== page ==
Michelle Burgess was seeking comfort shortly after her father was diagnosed with cancer in 2008. She wasn’t sure if it would come from friendship or religion. Then her teenaged baby sitter suggested she attend Shore Fellowship in Egg Harbor Township.
“The first couple of services I went to, it felt like it was directly for me and it felt like they knew why I was there and needed to hear what I heard,” Burgess, 34, said. “I grew up Catholic, and I was going to church hungry and I would leave starving.”
Her husband, Scott, refused to attend with her; he also was raised Catholic. He had seen a few of Shore Fellowship’s services broadcast on TV and felt the non-traditional environment was disrespectful to God. But after 10 months, he decided to join her. On the drive back to their home in the Equestrian Estates subdivision in Egg Harbor Township, she asked what he thought.
“This is what church is supposed to be,” he said.
The Burgesses’ Catholic background is common at Shore Fellowship and other non-denominational or Evangelical churches in the region, where membership is expanding or has remained steady while attendance at many Catholic parishes has declined or has undergone significant demographic changes. In recent years, many Catholic parishes in southern New Jersey have merged or have been dissolved.
Nationwide, nearly one in three adults have been raised Catholic, but fewer than one in four still identify as Catholic, according to the U.S. Religious Landscape Survey published in 2008 by the Pew Research Center’s Forum on Religion & Public Life.
The number of those who identify as a non-denominational Christian has surged, according to the 2008 American Religious Identification Survey: In 1990, fewer than 200,000 people nationwide considered themselves a non-denominational Christian, but in 2008 that number was more than 8 million, the survey found.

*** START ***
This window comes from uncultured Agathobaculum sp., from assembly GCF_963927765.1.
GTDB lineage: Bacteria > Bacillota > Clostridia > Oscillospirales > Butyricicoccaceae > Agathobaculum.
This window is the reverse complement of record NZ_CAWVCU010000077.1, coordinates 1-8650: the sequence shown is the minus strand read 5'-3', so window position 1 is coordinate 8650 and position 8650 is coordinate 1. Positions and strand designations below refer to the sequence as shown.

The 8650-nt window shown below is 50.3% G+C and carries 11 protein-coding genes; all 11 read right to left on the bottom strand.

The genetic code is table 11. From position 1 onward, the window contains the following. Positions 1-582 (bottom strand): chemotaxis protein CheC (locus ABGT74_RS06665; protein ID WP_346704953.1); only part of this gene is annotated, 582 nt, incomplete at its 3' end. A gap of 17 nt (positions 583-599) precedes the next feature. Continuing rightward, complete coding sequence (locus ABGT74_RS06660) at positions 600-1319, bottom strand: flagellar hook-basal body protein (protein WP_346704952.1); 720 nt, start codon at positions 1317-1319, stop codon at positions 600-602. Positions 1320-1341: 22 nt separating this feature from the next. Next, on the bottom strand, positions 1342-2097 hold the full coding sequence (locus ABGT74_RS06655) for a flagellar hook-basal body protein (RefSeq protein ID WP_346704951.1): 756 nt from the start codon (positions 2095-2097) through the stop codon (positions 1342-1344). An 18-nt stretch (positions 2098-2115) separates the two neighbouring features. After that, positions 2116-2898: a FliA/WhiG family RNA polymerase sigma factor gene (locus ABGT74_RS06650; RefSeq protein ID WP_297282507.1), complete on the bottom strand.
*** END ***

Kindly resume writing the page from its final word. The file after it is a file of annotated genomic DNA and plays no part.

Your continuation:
This shift comes as fewer Americans consider themselves Christian or even religious, both surveys found.
The Pew Forum on Religion & Public Life found that 42 percent of New Jersey residents identify as Catholic and 12 percent identify as Evangelical, a diverse collection of Protestant groups that strictly follows the Bible and focuses on sharing the positive message that Jesus Christ died for sinners. And at Shore Fellowship, which follows a Baptist doctrine, 45 percent of members come from Catholic backgrounds, Pastor Tim Chambers said.
Frisbees and God
Thursday evenings are reserved for high schoolers at Beacon Free Evangelical Church on Sixth Avenue in Galloway Township. The hundreds of chairs that fill the congregational area on Sundays have been removed. The gray rug has the markings of a basketball court woven in, and two temporary basketball hoops are set up at opposite ends of the room.
Teenage boys and girls toss balls at the hoops; occasionally, a stray ball lands on a stage, where some musical instruments used during services sit behind hard plastic partitions.
When the building was completed in 2001, Pastor Pete Nelson and other church members wanted to ensure the building could serve the community in ways other than just prayer. The members added a basketball and cheerleading ministry.
On a recent Thursday evening, Christian metal music blared in the room and about 20 teens laughed and screamed. Some wore shoes, and others were barefoot as they played an intense game of Frisbee. That fun environment, free of cliques, drama or judgment, draws teens who don’t attend Beacon’s Sunday services, youth pastor Jeff Speel said.
“I think that people just want to talk and have someone listen, to be with their friends,” Speel said. “We don’t know if they get that at home.”